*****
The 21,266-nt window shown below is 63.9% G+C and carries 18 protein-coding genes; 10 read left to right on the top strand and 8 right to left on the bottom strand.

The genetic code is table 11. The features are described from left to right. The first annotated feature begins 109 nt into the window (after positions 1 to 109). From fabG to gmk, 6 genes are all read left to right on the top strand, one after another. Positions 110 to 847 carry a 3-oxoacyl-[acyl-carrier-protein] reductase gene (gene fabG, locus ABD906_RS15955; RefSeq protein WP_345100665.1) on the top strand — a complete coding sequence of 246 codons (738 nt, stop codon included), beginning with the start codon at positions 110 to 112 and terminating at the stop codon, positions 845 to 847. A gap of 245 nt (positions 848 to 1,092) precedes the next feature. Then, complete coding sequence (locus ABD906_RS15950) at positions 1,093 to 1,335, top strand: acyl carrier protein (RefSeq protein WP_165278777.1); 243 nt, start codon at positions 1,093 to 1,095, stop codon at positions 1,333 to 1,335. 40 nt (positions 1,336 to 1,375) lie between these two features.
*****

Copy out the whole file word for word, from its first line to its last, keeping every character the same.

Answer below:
The 21,266-nt window shown below is 63.9% G+C and carries 18 protein-coding genes; 10 read left to right on the top strand and 8 right to left on the bottom strand.

The genetic code is table 11. The features are described from left to right. The first annotated feature begins 109 nt into the window (after positions 1 to 109). From fabG to gmk, 6 genes are all read left to right on the top strand, one after another. Positions 110 to 847 carry a 3-oxoacyl-[acyl-carrier-protein] reductase gene (gene fabG, locus ABD906_RS15955; RefSeq protein WP_345100665.1) on the top strand — a complete coding sequence of 246 codons (738 nt, stop codon included), beginning with the start codon at positions 110 to 112 and terminating at the stop codon, positions 845 to 847. A gap of 245 nt (positions 848 to 1,092) precedes the next feature. Then, complete coding sequence (locus ABD906_RS15950) at positions 1,093 to 1,335, top strand: acyl carrier protein (RefSeq protein WP_165278777.1); 243 nt, start codon at positions 1,093 to 1,095, stop codon at positions 1,333 to 1,335. 40 nt (positions 1,336 to 1,375) lie between these two features.